August 13, 2011 at 9:19 PM #190575BlakeParticipant
Thanks so much for the advice. I have never done paid Cinematography gigs so this was just something put together of stuff that I’ve filmed. As for the aerial shots, I was on vacation in Hawaii and happened to go on a helicopter tour and being who I am I brought my camera and tripod and just filmed from out of the window. These comments are so helpful as I am only 13 and am still developing my shooting style and still figuring out what works and what doesn’t.
August 13, 2011 at 10:27 PM #190576
Awesome, Blake, if I can be of any help on any aspect of video production just fire off at me. Glad to help, encourage, critique or comment. The VM forum is a great source for information, insight and opinion about a myriad of things … mostly all to do with video production, marketing and business. You’ve got a good eye, judging by the accumulation of visuals you put together. It’ll only get better, but just know that you will ALWAYS get opinions that are not ALWAYS objective, so take what you can use and file away the rest. All my best, Earl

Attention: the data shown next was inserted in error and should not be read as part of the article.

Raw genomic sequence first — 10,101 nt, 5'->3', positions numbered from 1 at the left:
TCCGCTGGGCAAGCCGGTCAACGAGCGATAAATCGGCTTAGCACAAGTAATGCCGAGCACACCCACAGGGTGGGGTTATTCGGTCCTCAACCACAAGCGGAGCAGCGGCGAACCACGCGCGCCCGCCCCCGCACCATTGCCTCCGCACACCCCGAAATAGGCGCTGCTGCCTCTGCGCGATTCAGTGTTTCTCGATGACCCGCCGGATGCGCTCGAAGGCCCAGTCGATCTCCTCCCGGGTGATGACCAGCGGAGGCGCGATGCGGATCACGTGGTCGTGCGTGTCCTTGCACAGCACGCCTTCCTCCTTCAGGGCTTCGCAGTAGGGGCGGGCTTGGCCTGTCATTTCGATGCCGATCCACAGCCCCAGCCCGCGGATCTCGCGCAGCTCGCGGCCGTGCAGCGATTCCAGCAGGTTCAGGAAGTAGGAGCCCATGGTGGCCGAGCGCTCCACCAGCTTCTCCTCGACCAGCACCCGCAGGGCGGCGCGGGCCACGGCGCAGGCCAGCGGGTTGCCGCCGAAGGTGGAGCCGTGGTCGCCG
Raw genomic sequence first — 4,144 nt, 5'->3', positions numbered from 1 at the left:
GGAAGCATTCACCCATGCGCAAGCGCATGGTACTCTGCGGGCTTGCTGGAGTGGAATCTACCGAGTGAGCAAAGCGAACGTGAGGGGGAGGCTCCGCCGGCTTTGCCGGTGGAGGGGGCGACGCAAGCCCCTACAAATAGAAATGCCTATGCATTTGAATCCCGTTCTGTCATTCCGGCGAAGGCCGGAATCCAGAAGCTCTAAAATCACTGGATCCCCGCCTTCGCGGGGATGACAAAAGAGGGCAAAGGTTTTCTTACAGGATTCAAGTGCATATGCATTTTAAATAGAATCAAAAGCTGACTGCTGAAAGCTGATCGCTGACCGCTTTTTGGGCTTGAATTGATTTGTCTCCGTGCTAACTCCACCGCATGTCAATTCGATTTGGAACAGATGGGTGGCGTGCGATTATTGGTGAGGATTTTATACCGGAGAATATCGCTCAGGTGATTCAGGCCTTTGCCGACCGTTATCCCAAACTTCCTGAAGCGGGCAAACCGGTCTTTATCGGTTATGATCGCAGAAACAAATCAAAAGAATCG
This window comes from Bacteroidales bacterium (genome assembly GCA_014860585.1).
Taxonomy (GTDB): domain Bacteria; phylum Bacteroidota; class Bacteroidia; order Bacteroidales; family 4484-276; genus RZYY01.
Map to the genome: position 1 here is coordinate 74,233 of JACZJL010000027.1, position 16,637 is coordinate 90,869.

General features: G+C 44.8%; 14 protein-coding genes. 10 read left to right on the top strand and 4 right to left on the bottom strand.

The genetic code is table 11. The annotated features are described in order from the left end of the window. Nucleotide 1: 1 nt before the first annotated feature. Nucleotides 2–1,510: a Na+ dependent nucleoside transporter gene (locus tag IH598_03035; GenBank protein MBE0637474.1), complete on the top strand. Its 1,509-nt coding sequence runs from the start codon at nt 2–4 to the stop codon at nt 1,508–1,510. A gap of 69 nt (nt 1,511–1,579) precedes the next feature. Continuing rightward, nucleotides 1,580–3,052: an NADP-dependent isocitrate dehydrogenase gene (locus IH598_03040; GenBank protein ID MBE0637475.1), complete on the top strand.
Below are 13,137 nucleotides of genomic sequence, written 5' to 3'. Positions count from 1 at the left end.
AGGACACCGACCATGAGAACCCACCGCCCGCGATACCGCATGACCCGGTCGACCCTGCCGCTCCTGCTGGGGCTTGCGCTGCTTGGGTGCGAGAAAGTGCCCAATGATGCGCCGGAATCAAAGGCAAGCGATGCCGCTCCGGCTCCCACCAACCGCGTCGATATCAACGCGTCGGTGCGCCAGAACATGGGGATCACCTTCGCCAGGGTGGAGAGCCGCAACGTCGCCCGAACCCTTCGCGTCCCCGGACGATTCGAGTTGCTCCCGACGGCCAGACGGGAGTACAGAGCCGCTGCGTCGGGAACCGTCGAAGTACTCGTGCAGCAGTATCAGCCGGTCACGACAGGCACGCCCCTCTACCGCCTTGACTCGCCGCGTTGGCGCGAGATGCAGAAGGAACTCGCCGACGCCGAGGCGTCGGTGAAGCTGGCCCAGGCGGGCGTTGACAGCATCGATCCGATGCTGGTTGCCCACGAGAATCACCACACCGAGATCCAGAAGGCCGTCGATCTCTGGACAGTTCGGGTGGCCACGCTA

August 14, 2011 at 1:19 AM #190577Luis Maymi LopezParticipant
The music is EPIC, but the video not so much. I agree with David-forrester “…what is the story? I am
begging for a story here – action, thriller, motion, events – something,
anything to match the music.”. Take some time learning how to craft a good story and go shoot again with your story in mind. Here is a great resource just for that:
August 14, 2011 at 7:07 AM #190578
13? Holy cow batman! That is incredible. I had to make a commercial for my product that I make to help sell it – an electrical device. I went through 8 scripts over 9 months and kept tossing them out. The story did not work; too long; too boring; irrelevant; lost attention etc. When I finally made it, that commercial, it was shown to 3 or 4 large chains (Fastenal, Canadian Tire, Do-It-Best) and these billion dollar companies bought into my product within 2 minutes. They loved it. The story sold instantly.
Earl is right 2 minutes – you can stretch it if you can hold the viewers attention – and that takes skill. I find that when I have a story to tell, the rest of the film making is so much easier. You need a plan – like a blueprint for a house. The greatest stories win Oscars or money or both. Titanic, ET, Star Wars 4-6. Story is king whether it be big or small.